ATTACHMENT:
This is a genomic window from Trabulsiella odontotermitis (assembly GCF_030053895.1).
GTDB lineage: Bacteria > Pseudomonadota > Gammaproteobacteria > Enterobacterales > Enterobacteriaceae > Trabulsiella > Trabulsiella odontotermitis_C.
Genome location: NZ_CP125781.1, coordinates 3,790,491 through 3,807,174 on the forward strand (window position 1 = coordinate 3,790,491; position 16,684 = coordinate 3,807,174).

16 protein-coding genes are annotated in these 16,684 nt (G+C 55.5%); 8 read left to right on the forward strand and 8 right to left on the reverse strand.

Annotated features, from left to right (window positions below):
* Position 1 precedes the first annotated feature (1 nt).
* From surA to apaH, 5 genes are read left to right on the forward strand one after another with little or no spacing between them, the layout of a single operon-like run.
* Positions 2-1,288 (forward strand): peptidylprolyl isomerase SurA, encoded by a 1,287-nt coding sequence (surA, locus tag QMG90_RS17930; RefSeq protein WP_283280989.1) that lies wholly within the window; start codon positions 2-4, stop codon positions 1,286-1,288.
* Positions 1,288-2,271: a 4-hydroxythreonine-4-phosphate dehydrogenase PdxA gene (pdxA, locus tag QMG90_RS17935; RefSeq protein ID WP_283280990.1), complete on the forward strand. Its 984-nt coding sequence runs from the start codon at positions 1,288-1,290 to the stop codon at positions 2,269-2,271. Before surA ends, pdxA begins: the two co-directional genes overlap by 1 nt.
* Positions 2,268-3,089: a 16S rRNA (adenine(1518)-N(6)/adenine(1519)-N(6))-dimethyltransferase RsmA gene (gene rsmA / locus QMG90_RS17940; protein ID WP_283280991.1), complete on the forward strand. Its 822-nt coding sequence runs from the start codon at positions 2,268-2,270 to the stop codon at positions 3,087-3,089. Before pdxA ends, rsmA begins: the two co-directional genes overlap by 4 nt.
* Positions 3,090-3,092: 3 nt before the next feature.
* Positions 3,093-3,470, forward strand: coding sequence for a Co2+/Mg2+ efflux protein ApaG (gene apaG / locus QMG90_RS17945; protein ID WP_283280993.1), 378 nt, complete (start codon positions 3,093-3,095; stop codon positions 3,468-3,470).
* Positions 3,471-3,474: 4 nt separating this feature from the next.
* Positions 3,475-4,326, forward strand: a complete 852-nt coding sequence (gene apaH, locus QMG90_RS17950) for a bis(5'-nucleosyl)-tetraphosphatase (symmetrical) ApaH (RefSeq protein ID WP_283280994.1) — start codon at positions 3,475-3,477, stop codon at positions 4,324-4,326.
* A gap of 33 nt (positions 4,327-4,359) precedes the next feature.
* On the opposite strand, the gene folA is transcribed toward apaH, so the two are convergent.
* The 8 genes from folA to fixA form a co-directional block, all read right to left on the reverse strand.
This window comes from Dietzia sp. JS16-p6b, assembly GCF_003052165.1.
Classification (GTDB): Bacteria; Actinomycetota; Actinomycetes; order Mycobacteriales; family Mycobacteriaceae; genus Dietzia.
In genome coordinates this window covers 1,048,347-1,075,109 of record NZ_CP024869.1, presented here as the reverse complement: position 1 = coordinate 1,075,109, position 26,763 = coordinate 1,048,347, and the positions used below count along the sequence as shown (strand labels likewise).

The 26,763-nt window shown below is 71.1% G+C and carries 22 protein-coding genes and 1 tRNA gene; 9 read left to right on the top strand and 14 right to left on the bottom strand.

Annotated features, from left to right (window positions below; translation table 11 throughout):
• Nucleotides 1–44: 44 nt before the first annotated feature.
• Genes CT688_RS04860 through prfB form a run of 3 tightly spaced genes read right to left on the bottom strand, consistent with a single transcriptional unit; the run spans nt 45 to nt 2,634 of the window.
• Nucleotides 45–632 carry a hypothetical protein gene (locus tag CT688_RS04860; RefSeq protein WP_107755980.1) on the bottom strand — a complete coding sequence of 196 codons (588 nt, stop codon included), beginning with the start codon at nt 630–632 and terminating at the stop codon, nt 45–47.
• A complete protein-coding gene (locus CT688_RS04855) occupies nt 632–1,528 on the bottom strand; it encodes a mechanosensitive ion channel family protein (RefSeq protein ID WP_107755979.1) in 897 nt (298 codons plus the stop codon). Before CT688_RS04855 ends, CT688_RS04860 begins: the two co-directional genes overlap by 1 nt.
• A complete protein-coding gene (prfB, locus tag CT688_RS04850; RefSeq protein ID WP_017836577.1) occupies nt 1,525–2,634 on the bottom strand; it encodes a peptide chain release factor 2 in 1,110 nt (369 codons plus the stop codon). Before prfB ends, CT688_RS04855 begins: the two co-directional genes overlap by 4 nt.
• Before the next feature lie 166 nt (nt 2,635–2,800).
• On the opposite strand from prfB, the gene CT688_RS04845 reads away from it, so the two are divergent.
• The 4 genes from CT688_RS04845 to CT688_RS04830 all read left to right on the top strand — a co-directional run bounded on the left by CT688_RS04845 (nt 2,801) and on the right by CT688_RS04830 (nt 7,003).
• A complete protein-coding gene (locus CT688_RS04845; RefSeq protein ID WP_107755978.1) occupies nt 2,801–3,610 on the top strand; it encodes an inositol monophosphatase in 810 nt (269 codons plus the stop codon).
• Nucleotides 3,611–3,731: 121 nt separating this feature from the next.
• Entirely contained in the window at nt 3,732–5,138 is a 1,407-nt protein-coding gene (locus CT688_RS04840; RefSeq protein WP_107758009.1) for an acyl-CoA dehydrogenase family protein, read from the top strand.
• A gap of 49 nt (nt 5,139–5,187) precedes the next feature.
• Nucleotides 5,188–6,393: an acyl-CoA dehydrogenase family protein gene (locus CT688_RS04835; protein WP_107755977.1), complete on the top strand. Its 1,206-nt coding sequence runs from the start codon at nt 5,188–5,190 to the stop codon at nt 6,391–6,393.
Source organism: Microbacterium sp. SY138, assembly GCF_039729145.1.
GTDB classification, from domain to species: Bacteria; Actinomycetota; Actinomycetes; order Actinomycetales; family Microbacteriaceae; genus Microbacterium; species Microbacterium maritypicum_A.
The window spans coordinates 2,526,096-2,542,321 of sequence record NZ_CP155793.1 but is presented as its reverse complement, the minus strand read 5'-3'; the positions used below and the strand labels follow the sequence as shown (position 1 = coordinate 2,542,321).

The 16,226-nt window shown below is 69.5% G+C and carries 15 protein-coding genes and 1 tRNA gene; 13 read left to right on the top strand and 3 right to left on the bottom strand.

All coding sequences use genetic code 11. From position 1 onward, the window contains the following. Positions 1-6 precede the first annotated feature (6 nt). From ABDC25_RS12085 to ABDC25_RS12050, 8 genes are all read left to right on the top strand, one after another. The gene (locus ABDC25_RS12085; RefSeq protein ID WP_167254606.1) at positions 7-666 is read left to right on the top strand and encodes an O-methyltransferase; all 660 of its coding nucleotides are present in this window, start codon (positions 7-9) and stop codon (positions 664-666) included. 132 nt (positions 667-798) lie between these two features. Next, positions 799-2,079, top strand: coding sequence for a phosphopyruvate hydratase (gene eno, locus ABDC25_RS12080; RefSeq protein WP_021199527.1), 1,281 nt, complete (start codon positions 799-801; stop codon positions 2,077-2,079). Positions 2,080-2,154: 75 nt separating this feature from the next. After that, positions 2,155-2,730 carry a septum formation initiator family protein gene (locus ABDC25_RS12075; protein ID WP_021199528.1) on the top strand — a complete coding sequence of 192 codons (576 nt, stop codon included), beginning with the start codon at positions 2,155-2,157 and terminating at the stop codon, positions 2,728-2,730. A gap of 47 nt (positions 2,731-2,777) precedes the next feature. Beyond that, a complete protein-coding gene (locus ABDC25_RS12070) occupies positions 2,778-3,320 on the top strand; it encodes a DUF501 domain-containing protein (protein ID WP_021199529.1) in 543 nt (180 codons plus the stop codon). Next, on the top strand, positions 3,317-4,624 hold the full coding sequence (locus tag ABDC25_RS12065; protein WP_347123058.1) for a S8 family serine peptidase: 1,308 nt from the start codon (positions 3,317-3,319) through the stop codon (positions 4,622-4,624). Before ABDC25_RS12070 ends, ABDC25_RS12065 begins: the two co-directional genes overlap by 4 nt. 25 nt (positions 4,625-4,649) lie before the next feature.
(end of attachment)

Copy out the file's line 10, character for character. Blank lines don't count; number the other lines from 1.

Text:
* Positions 2,268-3,089: a 16S rRNA (adenine(1518)-N(6)/adenine(1519)-N(6))-dimethyltransferase RsmA gene (gene rsmA / locus QMG90_RS17940; protein ID WP_283280991.1), complete on the forward strand. Its 822-nt coding sequence runs from the start codon at positions 2,268-2,270 to the stop codon at positions 3,087-3,089. Before pdxA ends, rsmA begins: the two co-directional genes overlap by 4 nt.